Australia’s apartment shortage worsens by the day


Australia’s unit & apartment completions have collapsed from a peak of 108,000 in 2017 to 63,000 in the year to March 2023:

Apartment completions

This is concerning given Australia’s population is currently growing at a record pace driven by unprecedented net overseas migration:

Change in population

Source: Cameron Kusher (PropTrack)


Apartment rents are already soaring.

Domain data shows that unit rents are rising seven times faster than wages, with no relief in sight:

Annual growth in rents

Asking rents for units across the combined capital cities soared by 26.1% in the year to June, outpacing the 3.6% increase in the ABS wage price index over the same period.


The above charts suggested that rising rental demand will be met with diminishing rates of supply, which will cause the rental market to tighten further and rents to skyrocket.

A new report from CoreLogic notes that “the latest National Housing Finance and Investment Corporation (NHFIC) ‘State of the Nation’s Housing’ report forecasts a national housing deficit of approximately 106,300 by 2027 (later upgraded to 175,000), with around 59% of the shortfall expected in the unit market”.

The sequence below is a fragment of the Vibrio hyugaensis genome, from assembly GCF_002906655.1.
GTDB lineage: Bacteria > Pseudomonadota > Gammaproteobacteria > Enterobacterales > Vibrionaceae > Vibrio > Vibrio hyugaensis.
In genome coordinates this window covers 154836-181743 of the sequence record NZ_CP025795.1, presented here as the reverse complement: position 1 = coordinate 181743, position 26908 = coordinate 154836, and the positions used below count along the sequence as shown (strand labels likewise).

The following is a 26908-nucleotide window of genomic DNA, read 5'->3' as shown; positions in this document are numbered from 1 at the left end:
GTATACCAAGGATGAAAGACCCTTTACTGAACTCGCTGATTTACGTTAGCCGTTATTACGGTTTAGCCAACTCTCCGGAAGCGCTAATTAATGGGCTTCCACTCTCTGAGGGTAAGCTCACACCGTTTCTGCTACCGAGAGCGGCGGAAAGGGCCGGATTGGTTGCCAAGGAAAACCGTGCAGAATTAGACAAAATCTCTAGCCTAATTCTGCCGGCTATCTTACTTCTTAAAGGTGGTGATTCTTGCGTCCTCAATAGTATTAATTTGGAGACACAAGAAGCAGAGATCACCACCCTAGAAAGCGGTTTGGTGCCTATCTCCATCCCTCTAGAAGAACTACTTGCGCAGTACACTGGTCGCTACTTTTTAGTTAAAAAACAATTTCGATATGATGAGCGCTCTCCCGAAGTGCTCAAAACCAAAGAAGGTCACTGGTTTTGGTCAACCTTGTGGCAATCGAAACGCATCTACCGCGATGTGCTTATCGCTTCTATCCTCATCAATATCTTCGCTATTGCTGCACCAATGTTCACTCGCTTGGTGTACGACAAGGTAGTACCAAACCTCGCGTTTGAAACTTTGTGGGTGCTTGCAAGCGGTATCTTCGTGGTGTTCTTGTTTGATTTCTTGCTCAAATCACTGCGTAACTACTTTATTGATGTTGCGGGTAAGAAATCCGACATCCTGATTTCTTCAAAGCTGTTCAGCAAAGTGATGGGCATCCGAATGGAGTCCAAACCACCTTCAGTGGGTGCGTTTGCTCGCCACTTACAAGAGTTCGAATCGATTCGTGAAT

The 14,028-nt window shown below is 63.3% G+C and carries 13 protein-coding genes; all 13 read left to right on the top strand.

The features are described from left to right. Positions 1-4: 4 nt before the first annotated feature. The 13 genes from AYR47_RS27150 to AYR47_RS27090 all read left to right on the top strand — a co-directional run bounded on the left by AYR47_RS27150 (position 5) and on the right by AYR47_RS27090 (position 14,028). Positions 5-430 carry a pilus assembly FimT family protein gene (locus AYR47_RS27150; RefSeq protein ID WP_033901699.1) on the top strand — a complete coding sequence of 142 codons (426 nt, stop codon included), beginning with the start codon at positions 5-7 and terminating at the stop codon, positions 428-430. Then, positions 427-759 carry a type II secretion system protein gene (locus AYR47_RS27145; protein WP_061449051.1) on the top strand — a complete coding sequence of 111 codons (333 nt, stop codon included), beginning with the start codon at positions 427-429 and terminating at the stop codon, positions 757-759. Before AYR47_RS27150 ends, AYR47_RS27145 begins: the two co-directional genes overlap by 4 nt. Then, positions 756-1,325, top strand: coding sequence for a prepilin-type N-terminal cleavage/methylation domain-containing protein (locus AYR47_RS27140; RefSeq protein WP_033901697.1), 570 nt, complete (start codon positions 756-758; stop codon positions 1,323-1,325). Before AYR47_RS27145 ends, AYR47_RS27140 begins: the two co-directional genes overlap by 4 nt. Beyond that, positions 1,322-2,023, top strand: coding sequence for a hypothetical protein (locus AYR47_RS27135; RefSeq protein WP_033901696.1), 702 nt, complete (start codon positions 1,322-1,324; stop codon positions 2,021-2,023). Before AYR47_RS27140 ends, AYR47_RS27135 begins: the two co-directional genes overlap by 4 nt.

Given the nation’s population is growing much faster than anticipated by NHFIC, the housing deficit would be even larger.


To add further insult to injury, CoreLogic notes that “the trend in new unit approvals has largely held below the decade average since mid-2018 and well below the trend in house approvals since late 2017”:

Unit approvals

CoreLogic then warns that “with fewer unit projects set to move through the construction pipeline, it’s likely completions will continue to ease, with units making up a smaller portion of new housing stock over the coming years”.


“On the demand side, a stronger-than-expected level of net overseas migration has seen overall housing demand skyrocket”:

NOM by state

“Historically, ABS migration data shows high-density markets in major cities have had higher exposure to uplifts in net overseas migration”.

“The majority of recent long-term migrant arrivals rent before buying. The impact of this additional demand has already been seen in the rental market, with capital city unit rents recording a new record high annual growth rate over the year to May (16.5%) before easing slightly over the 12 months to August (14.9%). 

“While worsening rental affordability has seen the pace of unit rental growth ease in recent months, unit rents are likely to remain elevated for some time, especially with net overseas migration expected to remain high through 2023 and 2024”. 

In short, the Albanese Government’s record immigration program has created a disastrous shortage of apartments, which is worsening by the day.

The inevitable outcome will be rising rents, more Australians being shunted into group housing, and increased rates of homelessness.

About the author
Leith van Onselen is Chief Economist at the MB Fund and MB Super. He is also a co-founder of MacroBusiness. Leith has previously worked at the Australian Treasury, Victorian Treasury and Goldman Sachs.